Assignment 11

Investigating Polar Equations

Drew Wilson

In this write up we will investigate the following equation above and we will determine how the parameters a, b, and k affect the graph of the polar function.

First lets consider the case when a=0 thus giving us the equation in the later half of the problem, r = b cos (k). Below are graphs of different scenerios of this equation that will help us get an idea of how the parameter b and k affect the graph of this equation. First we will notice that when the value of k is constant at 1 and the value of k varies, then the diamter of the circle varies as b varies. The parameter b determines the diameter of the circle, when b=2 the diameter is 2, when b=3 the diameter is 3and so on for all values of b. Now we have to look at when b is positive and when b is negative. When b is positive, then the graph will have diameter of b with the center of the circle at the point (, 0) because b is the length of the diameter and the equation passes through the origin (when r=0, =0). When b is negative, if we refer back to how a negative leading coefficient affects the graph of a typical equation we will know that a negative leading coefficient reflects the graph across the y-axis. This also occurs with polar equations, when b is negative, then the graph is reflected across the vertical axis. Below are some graphs when k=1 and the value of b varies.

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Now let's look at the case when b is a fixed value of 1 and the parameter k changes. We will notice that the parameter k determines the number of pedals in the graph of the equation. If k=1 there will be one pedal which is represented by the circle. When k=2 there will be 4 pedals, k=3 there will be 3 pedals, k=4 there will be 8 pedals, k=5 there will be 5 pedals. The common occurence here is between even and odd values of k. When k is even, then the number of pedals is two times the paramter k (pedals=2k) and when k is odd, then the number of pedals equals the parameter k (pedals=k). As we will see, it doesnt matter if the value of k is positive or negative, the same outcom will be observed. As mentioned in the previous scenario when the paramter b was negative, if the parameter b was fixed at a constant value of -1 we would see the same image reflected across the vertical axis. Below are some graphs that show you how the value of k affects the graph.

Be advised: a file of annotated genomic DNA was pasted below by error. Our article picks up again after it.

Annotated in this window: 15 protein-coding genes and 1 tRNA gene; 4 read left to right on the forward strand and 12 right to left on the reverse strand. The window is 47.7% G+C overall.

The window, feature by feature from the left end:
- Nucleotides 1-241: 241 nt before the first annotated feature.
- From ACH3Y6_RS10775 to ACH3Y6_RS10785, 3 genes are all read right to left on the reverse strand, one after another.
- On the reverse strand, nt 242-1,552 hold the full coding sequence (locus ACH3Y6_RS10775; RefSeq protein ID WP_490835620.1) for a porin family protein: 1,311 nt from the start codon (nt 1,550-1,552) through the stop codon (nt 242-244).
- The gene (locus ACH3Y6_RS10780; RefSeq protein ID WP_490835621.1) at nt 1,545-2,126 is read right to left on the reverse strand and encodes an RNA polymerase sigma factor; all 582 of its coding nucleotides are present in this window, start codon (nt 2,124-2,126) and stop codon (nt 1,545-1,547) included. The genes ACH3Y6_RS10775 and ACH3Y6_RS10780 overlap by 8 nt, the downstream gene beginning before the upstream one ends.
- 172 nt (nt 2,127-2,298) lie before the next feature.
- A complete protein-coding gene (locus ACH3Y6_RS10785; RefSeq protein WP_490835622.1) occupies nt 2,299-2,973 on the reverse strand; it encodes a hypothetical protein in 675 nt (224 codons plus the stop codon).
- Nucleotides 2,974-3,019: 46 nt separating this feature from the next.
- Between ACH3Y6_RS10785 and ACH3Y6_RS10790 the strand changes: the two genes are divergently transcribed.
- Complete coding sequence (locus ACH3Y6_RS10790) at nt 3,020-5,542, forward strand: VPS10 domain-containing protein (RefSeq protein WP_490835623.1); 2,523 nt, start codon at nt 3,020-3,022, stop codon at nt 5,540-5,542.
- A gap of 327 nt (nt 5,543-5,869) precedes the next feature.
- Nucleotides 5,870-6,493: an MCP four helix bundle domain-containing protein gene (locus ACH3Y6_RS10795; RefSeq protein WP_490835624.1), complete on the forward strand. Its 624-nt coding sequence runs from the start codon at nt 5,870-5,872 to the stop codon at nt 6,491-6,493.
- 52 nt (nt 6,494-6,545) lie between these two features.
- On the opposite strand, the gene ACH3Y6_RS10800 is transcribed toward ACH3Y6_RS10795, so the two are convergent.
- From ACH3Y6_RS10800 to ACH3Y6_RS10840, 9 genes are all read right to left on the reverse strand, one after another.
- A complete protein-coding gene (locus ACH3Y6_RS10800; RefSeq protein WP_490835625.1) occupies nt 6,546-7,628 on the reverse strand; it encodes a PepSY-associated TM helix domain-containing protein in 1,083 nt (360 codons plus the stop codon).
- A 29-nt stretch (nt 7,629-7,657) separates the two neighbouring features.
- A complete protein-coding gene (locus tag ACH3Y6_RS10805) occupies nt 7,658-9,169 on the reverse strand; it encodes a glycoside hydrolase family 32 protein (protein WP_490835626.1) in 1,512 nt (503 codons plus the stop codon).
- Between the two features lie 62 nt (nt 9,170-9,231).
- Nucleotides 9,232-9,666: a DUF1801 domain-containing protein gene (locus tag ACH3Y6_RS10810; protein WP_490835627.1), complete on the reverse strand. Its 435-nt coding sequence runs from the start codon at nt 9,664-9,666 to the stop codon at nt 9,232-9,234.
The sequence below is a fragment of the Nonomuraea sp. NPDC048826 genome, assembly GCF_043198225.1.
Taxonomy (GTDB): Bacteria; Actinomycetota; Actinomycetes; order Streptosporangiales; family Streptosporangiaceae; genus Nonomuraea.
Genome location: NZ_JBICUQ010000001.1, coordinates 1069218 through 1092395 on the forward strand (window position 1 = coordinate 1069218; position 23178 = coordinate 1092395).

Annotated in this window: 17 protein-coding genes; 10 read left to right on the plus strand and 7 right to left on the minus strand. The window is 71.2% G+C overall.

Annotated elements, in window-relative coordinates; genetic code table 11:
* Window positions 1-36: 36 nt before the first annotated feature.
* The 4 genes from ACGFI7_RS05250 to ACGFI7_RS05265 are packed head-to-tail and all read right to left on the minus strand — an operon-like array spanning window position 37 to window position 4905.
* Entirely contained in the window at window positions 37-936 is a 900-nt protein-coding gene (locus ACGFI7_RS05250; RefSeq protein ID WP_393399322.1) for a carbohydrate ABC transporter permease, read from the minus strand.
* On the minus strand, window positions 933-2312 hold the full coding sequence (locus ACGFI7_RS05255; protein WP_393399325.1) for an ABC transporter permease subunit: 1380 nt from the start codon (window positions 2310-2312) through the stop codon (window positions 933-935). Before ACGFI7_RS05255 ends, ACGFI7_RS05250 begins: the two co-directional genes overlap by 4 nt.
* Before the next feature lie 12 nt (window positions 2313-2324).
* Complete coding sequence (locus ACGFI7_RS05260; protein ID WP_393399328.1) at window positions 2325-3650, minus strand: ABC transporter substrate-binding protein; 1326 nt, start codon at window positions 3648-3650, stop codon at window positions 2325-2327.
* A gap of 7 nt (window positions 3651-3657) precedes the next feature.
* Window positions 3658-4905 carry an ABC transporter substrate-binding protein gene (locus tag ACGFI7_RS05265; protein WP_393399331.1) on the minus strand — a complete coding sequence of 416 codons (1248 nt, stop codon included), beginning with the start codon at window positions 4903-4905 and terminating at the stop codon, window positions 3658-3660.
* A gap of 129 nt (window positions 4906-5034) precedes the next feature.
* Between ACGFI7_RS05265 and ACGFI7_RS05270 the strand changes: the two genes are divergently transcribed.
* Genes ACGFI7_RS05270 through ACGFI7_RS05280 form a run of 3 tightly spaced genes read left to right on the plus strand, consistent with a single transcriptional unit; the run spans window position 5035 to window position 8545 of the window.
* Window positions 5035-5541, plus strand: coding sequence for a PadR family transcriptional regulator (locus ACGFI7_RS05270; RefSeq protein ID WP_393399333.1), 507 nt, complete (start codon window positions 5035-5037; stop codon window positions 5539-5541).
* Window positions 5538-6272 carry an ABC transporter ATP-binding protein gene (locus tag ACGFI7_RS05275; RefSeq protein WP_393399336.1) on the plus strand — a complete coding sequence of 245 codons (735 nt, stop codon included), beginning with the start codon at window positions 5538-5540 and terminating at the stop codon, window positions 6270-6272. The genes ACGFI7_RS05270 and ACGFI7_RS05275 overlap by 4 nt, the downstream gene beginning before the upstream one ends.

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Now let's look at graphs as the values of b and k are changing. We know the value of b determines the lengh of the diameter of the circle when k=1, and we can notice in the graphs above when b=1 the length of the pedals are 1. Therefore, we can conclude that the value of b will determine the lengths of the pedals, and if the value of b is negative, the lengths of the pedals will still have a length of b, but the graph will be reflected across the vertical axis. As we know that if the value of k is even then there are 2k number of pedals and these graphs are symmetric about the vertical and horizontal axese, so we know that a negative value for b will not affect the graph of the equation. A negative value for b will only affect the graph of an equation with a value of k that is odd. We also know the number of pedals is determined by the value of k and we know that the sign of k doesn't change the graph as you can observe above. Now that we know how the values of b and k affect the graph we can observe the equations below and see more examples.

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Now if the value b=0, then we will be left with the equation r=a which we know is a circle with center at the origin and radius equal to a. If the value of k=0 then we will have the equation r=a+b because cos(0)=1, this will give us a circle with center at the origin and radius equal to a+b.

Now let's look at how the value of a affects the graph. If the value of a varies and the value of b and k are left constant at a value of 1, then we will notice that the value of a affects the width of the graph. The value of a makes the graph wider no matter the sign of the value of a. The sign doesn't change how the value of a affects the graph. The value length of the pedals of the graph seem to lengthen by a value of a. We already know that the length of the pedals are b, but when a=b the length of the pedals seem to be a+b. When b < a the graph doesnt come back to the orgin after each pedal, instead each of the pedals comes back to a point on the circle r=a-b. When the value of b>a we can also look at the graphs and notice something interesting. When the value of k is even, then part of the graph lies between the pedals and when the value of k is odd, then there are smaller pedals within the larger pedals. The length of the pedals is still a+b in both cases when a<b and when a>b, the only difference is when a>b, the pedals meet the equation r=a-b. Below are some examples that show what is happening for different values of a, b and k.

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